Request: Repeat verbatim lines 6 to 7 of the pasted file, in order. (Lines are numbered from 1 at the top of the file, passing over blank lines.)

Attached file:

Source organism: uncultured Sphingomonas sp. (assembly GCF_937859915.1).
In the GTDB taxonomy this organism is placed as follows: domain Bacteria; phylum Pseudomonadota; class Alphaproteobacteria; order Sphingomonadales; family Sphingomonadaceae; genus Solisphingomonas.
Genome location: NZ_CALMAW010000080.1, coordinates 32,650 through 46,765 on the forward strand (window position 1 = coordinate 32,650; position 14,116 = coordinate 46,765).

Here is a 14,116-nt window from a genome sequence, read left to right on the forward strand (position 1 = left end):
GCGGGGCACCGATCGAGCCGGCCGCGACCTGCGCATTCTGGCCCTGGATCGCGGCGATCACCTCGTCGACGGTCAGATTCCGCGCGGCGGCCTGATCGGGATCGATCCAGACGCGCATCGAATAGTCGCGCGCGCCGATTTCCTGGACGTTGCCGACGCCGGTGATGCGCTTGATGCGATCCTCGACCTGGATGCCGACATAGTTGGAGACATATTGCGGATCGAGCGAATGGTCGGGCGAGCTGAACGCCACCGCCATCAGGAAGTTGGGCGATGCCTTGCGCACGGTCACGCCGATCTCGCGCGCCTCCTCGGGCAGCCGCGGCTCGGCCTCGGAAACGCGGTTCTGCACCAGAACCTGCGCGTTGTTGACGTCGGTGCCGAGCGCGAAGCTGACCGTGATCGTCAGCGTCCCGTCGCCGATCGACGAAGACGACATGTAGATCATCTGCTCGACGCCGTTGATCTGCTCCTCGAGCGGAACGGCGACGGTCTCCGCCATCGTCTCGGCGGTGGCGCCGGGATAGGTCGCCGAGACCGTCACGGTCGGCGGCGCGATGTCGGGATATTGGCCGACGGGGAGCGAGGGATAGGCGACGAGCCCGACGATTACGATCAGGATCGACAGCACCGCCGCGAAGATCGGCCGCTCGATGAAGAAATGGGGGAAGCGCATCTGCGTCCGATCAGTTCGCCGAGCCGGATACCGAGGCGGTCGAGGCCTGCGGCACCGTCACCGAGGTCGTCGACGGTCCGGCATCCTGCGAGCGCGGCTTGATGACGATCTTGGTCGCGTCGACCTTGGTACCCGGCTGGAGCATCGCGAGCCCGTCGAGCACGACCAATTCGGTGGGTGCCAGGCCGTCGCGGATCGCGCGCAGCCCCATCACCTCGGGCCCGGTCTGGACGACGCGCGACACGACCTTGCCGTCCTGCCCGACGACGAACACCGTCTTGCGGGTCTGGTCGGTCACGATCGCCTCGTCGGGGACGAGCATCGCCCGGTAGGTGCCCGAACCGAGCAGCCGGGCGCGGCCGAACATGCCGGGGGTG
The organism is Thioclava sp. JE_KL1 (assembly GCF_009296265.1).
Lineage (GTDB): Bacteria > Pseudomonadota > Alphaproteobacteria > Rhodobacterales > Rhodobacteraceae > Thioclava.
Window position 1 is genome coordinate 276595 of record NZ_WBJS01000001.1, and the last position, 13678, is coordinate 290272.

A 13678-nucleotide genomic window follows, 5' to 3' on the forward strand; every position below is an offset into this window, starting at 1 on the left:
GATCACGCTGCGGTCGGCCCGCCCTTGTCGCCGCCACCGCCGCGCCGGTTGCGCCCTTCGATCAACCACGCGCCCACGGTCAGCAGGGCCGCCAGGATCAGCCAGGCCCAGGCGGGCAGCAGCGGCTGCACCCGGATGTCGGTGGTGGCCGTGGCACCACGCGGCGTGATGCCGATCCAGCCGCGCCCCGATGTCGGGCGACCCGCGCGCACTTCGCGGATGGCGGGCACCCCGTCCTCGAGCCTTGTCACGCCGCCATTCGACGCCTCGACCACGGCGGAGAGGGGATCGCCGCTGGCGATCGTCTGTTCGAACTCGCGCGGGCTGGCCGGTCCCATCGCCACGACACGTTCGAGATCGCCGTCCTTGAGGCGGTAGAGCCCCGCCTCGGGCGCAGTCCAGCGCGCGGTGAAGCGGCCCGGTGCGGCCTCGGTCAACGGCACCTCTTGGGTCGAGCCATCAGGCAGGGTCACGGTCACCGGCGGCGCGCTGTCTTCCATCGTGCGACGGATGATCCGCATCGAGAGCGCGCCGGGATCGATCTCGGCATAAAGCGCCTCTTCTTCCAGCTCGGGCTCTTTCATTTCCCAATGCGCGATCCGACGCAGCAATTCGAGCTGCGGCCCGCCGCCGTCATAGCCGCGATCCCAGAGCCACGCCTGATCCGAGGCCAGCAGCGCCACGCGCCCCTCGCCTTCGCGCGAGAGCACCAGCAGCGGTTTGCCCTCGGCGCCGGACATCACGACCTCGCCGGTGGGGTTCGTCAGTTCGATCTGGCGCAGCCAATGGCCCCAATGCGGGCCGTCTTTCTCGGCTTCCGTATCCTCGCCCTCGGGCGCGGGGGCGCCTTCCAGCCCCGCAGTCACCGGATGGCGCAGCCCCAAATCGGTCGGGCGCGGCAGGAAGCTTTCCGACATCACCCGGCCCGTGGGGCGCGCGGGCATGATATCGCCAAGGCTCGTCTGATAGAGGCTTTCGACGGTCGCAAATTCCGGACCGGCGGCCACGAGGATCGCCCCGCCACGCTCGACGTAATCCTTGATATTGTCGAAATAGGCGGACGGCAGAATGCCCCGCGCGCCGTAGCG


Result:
The organism is Thioclava sp. JE_KL1 (assembly GCF_009296265.1).
Lineage (GTDB): Bacteria > Pseudomonadota > Alphaproteobacteria > Rhodobacterales > Rhodobacteraceae > Thioclava.